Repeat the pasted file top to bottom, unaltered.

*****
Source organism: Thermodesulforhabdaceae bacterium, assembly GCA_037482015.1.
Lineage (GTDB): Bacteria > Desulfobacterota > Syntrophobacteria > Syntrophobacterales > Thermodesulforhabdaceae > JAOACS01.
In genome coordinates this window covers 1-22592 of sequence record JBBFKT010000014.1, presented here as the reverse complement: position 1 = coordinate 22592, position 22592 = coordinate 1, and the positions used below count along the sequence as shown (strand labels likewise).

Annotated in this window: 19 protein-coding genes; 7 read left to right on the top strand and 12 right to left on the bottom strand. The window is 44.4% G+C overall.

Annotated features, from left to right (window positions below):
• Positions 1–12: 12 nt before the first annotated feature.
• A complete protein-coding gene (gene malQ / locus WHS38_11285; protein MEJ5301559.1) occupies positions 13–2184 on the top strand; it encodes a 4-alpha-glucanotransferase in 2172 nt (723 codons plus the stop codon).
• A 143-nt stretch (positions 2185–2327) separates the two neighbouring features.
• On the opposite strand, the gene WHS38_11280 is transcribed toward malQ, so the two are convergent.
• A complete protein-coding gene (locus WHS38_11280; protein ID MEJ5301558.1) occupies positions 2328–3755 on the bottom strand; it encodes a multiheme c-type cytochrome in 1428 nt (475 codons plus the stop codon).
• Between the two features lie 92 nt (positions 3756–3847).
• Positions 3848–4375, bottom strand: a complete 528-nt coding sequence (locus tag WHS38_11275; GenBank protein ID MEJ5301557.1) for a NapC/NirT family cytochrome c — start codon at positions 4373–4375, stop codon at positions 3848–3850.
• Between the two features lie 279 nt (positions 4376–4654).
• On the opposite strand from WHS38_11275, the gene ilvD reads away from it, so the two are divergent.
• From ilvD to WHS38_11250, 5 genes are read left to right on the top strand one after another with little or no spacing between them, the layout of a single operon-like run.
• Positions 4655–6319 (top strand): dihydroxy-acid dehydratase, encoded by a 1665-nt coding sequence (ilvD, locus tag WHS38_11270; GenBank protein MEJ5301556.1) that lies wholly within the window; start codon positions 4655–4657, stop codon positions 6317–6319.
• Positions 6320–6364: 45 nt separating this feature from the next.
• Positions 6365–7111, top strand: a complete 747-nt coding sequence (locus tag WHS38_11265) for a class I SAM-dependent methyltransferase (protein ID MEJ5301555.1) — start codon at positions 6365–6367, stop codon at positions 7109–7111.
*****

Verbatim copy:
Source organism: Thermodesulforhabdaceae bacterium, assembly GCA_037482015.1.
Lineage (GTDB): Bacteria > Desulfobacterota > Syntrophobacteria > Syntrophobacterales > Thermodesulforhabdaceae > JAOACS01.
In genome coordinates this window covers 1-22592 of sequence record JBBFKT010000014.1, presented here as the reverse complement: position 1 = coordinate 22592, position 22592 = coordinate 1, and the positions used below count along the sequence as shown (strand labels likewise).

Annotated in this window: 19 protein-coding genes; 7 read left to right on the top strand and 12 right to left on the bottom strand. The window is 44.4% G+C overall.

Annotated features, from left to right (window positions below):
• Positions 1–12: 12 nt before the first annotated feature.
• A complete protein-coding gene (gene malQ / locus WHS38_11285; protein MEJ5301559.1) occupies positions 13–2184 on the top strand; it encodes a 4-alpha-glucanotransferase in 2172 nt (723 codons plus the stop codon).
• A 143-nt stretch (positions 2185–2327) separates the two neighbouring features.
• On the opposite strand, the gene WHS38_11280 is transcribed toward malQ, so the two are convergent.
• A complete protein-coding gene (locus WHS38_11280; protein ID MEJ5301558.1) occupies positions 2328–3755 on the bottom strand; it encodes a multiheme c-type cytochrome in 1428 nt (475 codons plus the stop codon).
• Between the two features lie 92 nt (positions 3756–3847).
• Positions 3848–4375, bottom strand: a complete 528-nt coding sequence (locus tag WHS38_11275; GenBank protein ID MEJ5301557.1) for a NapC/NirT family cytochrome c — start codon at positions 4373–4375, stop codon at positions 3848–3850.
• Between the two features lie 279 nt (positions 4376–4654).
• On the opposite strand from WHS38_11275, the gene ilvD reads away from it, so the two are divergent.
• From ilvD to WHS38_11250, 5 genes are read left to right on the top strand one after another with little or no spacing between them, the layout of a single operon-like run.
• Positions 4655–6319 (top strand): dihydroxy-acid dehydratase, encoded by a 1665-nt coding sequence (ilvD, locus tag WHS38_11270; GenBank protein MEJ5301556.1) that lies wholly within the window; start codon positions 4655–4657, stop codon positions 6317–6319.
• Positions 6320–6364: 45 nt separating this feature from the next.
• Positions 6365–7111, top strand: a complete 747-nt coding sequence (locus tag WHS38_11265) for a class I SAM-dependent methyltransferase (protein ID MEJ5301555.1) — start codon at positions 6365–6367, stop codon at positions 7109–7111.